Championing our educators


imagesUJ64W9R5In the debate about the doubling of free childcare for 3 and 4 year olds, a promise made by the Government at the last General Election, it is easy to focus on those who made the promise, particularly as it transpires it was uncosted. Subsequent speeches and discussions from these people have disclosed that they would like Nurseries and PreSchools to help extend the hours of free provision, with little additional resources from the Government. Again the focus could so easily be on the Politics of trying to get a quart out of a Pint Pot. In the debate about our health Service, Jeremy Hunt has already offered an 11% pay rise to some of the Doctors in an attempt to get them to extend their hours. However just as our health service is really an issue for the patients, and the care and clinical judgements that they benefit from, so too our education is really a matter of how our children and their families are cared for and helped to learn. It would be easy to assume that early years education is simply a matter of how long the parents of these children are freed up to work. The truth is that educating our youngest children relies on as much care and understanding as happens in our top Universities or best Schools. It would be inconceivable if teaching staff in Schools or Universities were paid below the Governments ‘living wage’ level. However the pay for those involved in early years education does often fall below the ‘living wage’ level. According to a recent paper published by KPMG of some 699,000 jobs in early years and childcare, around 280,000 are being paid below this level. This is the situation before the imposition of a doubling of the hours of ‘free’ childcare. The National Day Nurseries Association (NDNA) believes that simply raising the existing pay rates to the ‘living wage’ will increase the costs for Nurseries and Pre Schools by 10%. That is before the additional ‘free childcare’ provision is introduced. It is vital that we ensure the educators of our youngest boys and girls are paid at an appropriate rate. If 280,000 of these people are being paid below the level the Government has identified as the figure needed to live, there is something desperately wrong. Whilst Politicians are discussing how much free childcare they are willing to provide, we need to ensure they also explain how over 40% of the workers in this part of our educational provision will have their standards of living raised. For far too long these educators have been treated as the Cinderella of our education system, yet most educational theory agrees that the influences on us during the first 7 years of our life is the most critical. It is time that these Politicians and their rash promises have their feet held to the fire, so that our children and their educators are not short changed.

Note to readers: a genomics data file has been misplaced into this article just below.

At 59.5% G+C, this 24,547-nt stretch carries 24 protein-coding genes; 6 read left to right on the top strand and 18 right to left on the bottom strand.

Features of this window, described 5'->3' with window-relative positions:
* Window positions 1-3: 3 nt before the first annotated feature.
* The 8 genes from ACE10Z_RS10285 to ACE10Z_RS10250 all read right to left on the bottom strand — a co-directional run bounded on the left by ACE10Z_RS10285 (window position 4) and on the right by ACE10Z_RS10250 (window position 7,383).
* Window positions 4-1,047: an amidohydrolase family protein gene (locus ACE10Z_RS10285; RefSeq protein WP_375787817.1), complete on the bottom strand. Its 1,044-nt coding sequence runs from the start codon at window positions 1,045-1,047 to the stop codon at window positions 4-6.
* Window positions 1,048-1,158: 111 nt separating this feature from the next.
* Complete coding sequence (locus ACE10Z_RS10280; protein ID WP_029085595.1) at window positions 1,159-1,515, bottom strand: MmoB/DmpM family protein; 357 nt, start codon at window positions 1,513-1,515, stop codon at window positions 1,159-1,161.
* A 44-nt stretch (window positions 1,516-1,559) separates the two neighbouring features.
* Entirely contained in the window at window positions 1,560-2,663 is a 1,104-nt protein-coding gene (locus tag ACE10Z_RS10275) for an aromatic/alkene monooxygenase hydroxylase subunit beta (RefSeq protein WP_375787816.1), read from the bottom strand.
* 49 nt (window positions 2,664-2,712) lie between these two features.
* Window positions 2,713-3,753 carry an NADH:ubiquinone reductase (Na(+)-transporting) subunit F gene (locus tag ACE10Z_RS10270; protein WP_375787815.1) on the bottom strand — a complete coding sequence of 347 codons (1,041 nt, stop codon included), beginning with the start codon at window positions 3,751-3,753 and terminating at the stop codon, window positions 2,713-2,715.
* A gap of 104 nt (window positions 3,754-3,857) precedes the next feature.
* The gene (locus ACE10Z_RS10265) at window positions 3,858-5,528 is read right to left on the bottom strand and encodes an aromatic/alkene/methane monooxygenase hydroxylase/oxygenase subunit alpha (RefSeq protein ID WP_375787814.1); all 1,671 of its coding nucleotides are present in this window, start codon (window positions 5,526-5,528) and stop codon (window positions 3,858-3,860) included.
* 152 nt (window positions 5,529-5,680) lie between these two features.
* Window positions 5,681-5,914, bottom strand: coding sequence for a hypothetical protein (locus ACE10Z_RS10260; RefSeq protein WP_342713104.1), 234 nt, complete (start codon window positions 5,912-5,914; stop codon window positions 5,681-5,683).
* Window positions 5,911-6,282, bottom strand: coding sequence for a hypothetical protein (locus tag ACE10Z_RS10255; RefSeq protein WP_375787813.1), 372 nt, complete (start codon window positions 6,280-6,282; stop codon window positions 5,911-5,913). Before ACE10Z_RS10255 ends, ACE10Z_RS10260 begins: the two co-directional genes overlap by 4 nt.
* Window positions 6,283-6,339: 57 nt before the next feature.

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About ianchisnall

I have a passion to see public policy made accessible everyone who want to improve the wellbeing of their communities. I am interested in issues related to crime and policing as well as in policies on health services and strategic planning.
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